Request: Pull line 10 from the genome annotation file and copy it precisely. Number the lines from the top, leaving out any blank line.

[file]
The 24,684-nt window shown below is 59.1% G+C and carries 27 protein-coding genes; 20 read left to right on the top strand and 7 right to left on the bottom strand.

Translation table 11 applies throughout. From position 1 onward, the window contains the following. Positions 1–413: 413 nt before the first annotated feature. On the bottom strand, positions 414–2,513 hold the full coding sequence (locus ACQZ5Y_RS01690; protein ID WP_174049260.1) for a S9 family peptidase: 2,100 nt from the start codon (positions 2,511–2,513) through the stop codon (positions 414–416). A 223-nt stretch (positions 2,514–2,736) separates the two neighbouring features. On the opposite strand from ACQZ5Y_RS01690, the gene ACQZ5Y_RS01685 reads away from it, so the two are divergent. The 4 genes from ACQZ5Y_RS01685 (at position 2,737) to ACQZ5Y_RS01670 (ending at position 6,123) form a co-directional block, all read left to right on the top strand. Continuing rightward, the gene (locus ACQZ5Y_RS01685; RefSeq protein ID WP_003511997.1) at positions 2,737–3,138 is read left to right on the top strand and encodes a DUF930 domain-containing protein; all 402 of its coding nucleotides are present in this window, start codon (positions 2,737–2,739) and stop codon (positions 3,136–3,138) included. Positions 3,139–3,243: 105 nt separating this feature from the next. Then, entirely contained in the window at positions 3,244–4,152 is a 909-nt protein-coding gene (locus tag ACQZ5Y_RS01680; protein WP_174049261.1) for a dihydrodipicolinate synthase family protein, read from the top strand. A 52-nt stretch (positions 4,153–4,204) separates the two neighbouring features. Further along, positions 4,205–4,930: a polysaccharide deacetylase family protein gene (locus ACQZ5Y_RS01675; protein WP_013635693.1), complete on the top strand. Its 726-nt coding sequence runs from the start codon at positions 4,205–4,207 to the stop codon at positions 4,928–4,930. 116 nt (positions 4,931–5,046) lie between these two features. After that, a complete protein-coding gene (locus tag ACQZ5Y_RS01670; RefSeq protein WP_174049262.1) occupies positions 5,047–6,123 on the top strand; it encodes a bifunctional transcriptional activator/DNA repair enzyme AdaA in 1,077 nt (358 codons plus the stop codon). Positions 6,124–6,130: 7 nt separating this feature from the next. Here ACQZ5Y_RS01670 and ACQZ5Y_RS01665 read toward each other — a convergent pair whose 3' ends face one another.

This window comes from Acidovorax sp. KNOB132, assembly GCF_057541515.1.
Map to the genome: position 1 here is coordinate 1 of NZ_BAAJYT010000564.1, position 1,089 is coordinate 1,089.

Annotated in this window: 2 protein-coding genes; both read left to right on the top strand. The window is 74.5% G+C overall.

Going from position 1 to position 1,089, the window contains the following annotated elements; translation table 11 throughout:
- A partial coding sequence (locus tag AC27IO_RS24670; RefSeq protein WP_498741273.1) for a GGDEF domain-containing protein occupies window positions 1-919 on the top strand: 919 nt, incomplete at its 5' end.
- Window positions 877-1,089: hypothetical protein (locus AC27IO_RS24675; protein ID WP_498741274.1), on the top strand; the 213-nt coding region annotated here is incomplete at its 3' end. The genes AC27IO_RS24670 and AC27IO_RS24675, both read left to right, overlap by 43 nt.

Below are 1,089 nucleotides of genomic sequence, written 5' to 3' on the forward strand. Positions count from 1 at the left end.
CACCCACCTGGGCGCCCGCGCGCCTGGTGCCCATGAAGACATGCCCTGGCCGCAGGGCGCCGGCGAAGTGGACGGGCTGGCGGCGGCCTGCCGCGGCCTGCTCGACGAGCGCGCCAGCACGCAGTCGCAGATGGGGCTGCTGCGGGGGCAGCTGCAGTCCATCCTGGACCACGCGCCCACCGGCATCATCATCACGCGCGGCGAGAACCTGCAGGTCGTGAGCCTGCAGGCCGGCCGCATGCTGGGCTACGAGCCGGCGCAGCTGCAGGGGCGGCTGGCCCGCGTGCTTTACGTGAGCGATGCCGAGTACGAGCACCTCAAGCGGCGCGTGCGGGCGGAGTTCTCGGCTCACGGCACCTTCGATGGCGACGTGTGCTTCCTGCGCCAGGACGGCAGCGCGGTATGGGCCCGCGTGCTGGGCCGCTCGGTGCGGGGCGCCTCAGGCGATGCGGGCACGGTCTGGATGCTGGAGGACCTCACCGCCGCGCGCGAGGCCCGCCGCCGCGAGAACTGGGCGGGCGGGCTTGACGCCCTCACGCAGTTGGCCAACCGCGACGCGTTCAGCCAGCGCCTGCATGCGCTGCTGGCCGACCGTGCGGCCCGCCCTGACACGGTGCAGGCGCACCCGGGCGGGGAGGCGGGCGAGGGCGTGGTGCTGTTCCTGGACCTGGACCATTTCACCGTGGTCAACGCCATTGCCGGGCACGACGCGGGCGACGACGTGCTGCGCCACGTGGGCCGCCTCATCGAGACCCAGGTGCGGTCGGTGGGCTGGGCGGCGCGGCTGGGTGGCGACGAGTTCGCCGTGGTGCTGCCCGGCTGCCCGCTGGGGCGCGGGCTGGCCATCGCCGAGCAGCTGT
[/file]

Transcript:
CACCCACCTGGGCGCCCGCGCGCCTGGTGCCCATGAAGACATGCCCTGGCCGCAGGGCGCCGGCGAAGTGGACGGGCTGGCGGCGGCCTGCCGCGGCCTGCTCGACGAGCGCGCCAGCACGCAGTCGCAGATGGGGCTGCTGCGGGGGCAGCTGCAGTCCATCCTGGACCACGCGCCCACCGGCATCATCATCACGCGCGGCGAGAACCTGCAGGTCGTGAGCCTGCAGGCCGGCCGCATGCTGGGCTACGAGCCGGCGCAGCTGCAGGGGCGGCTGGCCCGCGTGCTTTACGTGAGCGATGCCGAGTACGAGCACCTCAAGCGGCGCGTGCGGGCGGAGTTCTCGGCTCACGGCACCTTCGATGGCGACGTGTGCTTCCTGCGCCAGGACGGCAGCGCGGTATGGGCCCGCGTGCTGGGCCGCTCGGTGCGGGGCGCCTCAGGCGATGCGGGCACGGTCTGGATGCTGGAGGACCTCACCGCCGCGCGCGAGGCCCGCCGCCGCGAGAACTGGGCGGGCGGGCTTGACGCCCTCACGCAGTTGGCCAACCGCGACGCGTTCAGCCAGCGCCTGCATGCGCTGCTGGCCGACCGTGCGGCCCGCCCTGACACGGTGCAGGCGCACCCGGGCGGGGAGGCGGGCGAGGGCGTGGTGCTGTTCCTGGACCTGGACCATTTCACCGTGGTCAACGCCATTGCCGGGCACGACGCGGGCGACGACGTGCTGCGCCACGTGGGCCGCCTCATCGAGACCCAGGTGCGGTCGGTGGGCTGGGCGGCGCGGCTGGGTGGCGACGAGTTCGCCGTGGTGCTGCCCGGCTGCCCGCTGGGGCGCGGGCTGGCCATCGCCGAGCAGCTGT